One last thing – has anyone ever heard of adding whiskey to scrambled eggs or omelets to add fluffiness? I was recently told this was a nice trick, but couldn’t find any documentation on it at least not in the world of the internet. It doesn’t seem too crazy though, since like water, it would evaporate as the eggs cooked and theoretically aerate the egg proteins. But I am curious if this is based in fact, so if anyone knows, clue me in! And as always, keep me posted on your questions and cooking quandaries.

Now to tie up my notes:

*A few recipes came from Gourmet Magazine, one from an Italian Cookbook, and the rest were adapted from ones I found online or already knew by heart. Oh, and the cake came from James McNair’s Cakes which I highly recommend.

** Ideally it would have been great to bake the cake the day before, and the squash could have been done as well (and briefly reheated)…but if you don’t mind a mad dash at the end then you can leave more for the day of (which is what I have a tendency to do).

*** I do feel the need to admit that I did not make the ice cream myself! If time and planning and equipment had allowed, I would have loved to…but a person must be realistic once in a while.

Alright, just one more thing - due to the length this post has already reached and the time it will take to transcribe them, I haven’t listed the recipes I’m describing. But I can, if people want them, just let me know. They are delicious and I would recommend each and every one. I will also be posting the link to my flickr set as soon as all the pictures from the party are uploaded. (they are now up, here!) Phew.

Okay that’s it!

Friday, October 16, 2009

Quick Crumb Coat

A week or so ago, I visited my friend Rhonda in Las Vegas for her birthday. Both her mom and her grandmother were going to bake cakes. Her grandmother always bakes her standard Lemon Cake, which involves pudding and jello and all sorts of yummy things. Her mom, Ruth, wasn't sure what cake to bake, so Rhonda consulted one of my favorite cake recipe books (which of course I always carry when traveling) - "James McNair's Cakes." Rhonda settled on one of my faves - the Red Velvet! It's an old standby for me, this recipe. I love it to bits.

So Ruth baked the cake, and had me ice it. I did a crumb coat to be sure the red wouldn't show through or get all crumbled into the top coat of the icing. I put a dab of icing on the cake plate and laid the first layer down - this helps to hold it in place. Then I iced the top of the first layer, carefully turned the second layer out on top of the first, and proceeded to coat the whole cake with a thin layer of icing. Then I set it in the refrigerator for about a half hour, making sure it was set and firm enough that it wouldn't blend into the top coat.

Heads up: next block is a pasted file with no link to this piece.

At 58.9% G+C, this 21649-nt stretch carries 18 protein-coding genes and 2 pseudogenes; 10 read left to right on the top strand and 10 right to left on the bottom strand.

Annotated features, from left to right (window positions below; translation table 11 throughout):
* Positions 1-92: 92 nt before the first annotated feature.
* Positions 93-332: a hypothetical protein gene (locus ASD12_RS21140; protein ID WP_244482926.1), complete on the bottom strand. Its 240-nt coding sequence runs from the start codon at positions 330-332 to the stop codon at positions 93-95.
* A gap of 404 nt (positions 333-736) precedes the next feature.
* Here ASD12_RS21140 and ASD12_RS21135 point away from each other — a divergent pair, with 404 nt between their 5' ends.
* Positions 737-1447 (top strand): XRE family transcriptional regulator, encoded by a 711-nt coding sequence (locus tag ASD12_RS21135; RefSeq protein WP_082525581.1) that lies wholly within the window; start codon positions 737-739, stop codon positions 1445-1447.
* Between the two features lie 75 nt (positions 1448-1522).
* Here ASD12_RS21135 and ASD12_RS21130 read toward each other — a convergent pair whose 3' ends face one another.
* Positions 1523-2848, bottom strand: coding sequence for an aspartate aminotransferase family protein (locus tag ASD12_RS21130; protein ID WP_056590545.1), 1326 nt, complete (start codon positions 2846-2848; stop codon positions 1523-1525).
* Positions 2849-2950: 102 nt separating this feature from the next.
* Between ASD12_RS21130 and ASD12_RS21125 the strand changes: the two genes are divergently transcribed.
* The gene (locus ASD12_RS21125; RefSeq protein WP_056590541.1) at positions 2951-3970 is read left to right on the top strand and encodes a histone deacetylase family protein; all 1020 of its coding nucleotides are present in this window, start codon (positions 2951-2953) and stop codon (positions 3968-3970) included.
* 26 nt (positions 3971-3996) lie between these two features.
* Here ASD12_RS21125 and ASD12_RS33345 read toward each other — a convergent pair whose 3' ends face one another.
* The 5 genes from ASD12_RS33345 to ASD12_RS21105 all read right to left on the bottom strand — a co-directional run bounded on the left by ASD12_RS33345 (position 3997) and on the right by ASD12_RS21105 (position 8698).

In the meantime, I refrigerated the remaining icing so that the consistency would stay the same and not get runny. When the crumb coat was firm, I got out the remaining icing and folded it over several times with the spatula to bring the temp up a bit and make it evenly spreadable. I coated the sides and the top with an even amount of icing, and while it was still pretty soft, I made a pattern of peaks on the sides and top by dipping the spatula into the top coat and pulling up slightly, in a random pattern. Then I set the finished cake into the refrigerator again to set the top coat. When it was ready for serving and singing, Ruth put lovely rose petals all over the cake, we got the candles lit, and sang Rhonda's birthday praises.

Both cakes were delectable!

* Note! When icing the cake, it's wise to put strips of wax paper slightly underneath the bottom layer, to protect the platter from an icing mess. Saves you from cleaning the platter before serving. (you can see this demonstrated in the top picture)

Wednesday, October 14, 2009

Sweet & Salt, and Lou on Vine

Wouldn't this be good? Chocolate coated bacon wrapped with a candied orange peel. I know it's very popular (and has been for a while) to have the savory-sweet combos on the table, but I can't hide that I am still totally in love with it. It's always been my favorite. Now I just need an excuse to make new treats, and the time to get them done.

One thing I had recently that was pretty incredible and bacon-centric was at a little place on Vine called Lou, tucked away in a little strip mall, just south of Hollywood.

The curtains over the windows take transport you from normal strip mall aesthetic to cozy floral romance, and the hand drawn US map with markers for where the cheeses come from is excellent. Anyway, I had heard about a thing they have called Pig Candy and I was ready to try it out. I was pretty skeptical, but I was totally won over. It was like a danged piece of taffy! Salty, chewy, with a nice smoky aftertaste. I loved it.

I highly recommend trying it out - or simply trying out a few of the tasting glasses of wine since they are so reasonably priced and quite generously poured. I hope to head back soon.